Polyacrylamides have been synthesised by a solution polymerisation
process using water as the solvent. The radical polymerisation performed
under a nitrogen blanket was initiated by the thermal decomposition of
potassium persulphate. The influence of monomer and initiator concentrations,
temperature and reaction time on the polymerisation conversion of
monomer into polymer and on polymer molecular weight has been investigated.
Average molecular weights of the polymers were determined by solution
viscometry and membrane osmometry. A procedure for obtaining reproducible
viscosity data.has been developed using the Ubbelohde capillary type
viscometer. Because of a degassing problem with water as a solvent and
membrane breakdown with formamide as a solvent, it was found that reliable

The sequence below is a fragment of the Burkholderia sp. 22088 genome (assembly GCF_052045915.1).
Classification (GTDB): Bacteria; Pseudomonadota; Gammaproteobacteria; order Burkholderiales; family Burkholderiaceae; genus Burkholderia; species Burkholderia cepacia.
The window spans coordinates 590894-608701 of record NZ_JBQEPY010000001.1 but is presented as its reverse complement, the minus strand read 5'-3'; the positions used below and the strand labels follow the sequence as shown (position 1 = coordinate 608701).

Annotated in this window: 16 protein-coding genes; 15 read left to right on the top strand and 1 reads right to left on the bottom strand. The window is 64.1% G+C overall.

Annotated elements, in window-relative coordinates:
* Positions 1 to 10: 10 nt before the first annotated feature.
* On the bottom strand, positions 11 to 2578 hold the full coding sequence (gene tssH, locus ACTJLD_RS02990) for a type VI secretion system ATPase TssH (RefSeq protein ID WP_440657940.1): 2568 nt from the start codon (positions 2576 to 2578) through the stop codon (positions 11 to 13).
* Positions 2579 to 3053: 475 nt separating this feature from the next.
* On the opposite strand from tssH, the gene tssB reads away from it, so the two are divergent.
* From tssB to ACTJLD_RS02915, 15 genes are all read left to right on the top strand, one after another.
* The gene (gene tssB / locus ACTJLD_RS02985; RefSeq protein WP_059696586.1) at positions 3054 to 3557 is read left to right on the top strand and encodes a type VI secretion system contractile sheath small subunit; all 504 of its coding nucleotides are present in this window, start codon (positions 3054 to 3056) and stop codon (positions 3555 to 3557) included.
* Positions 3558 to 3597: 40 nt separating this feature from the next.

osmotic pressure results were only obtained with difficulty for polymers
dissolved in formamide/water (1:3) mixtures.
Polyacrylamide samples have been separated by analytical gel permeation
chromatography with silica packings. Various modified silicas and several
eluents were investigated with the aim of reducing the adsorption of polyacrylamide
onto the chromatographic packing. Studies were performed with
physically coated phases such as polyethylene oxides, Aerosol OT, with
chemically bonded phases such as hexamethyldisilazane and n-propylamine,
and with eluents such as distilled water, formamide/water (1:5), 1% 880
and ammonia/formamide. Experimental results have shown that satisfactory
separations of polyacrylamide dependent solely on a permeation mechanism
were only obtained with a porous silica having a covalently bonded aminopropyl
phase at the pore surfaces and with a mixed eluent of formamide/
water (1:5). This GPC system was calibrated with polyacrylamide fractions
prepared by fractional precipitation. Molecular weight distributions were
determined from the chromatogram for a fraction and a whole polymer. The
distribution for the unfractionated polyacrylamide was in reasonable agreement
with distributions predicted from the mechanism of polymerisation.
A Doctoral Thesis. Submitted in partial fulfilment of the requirements for the award of Doctor of Philosophy of Loughborough University.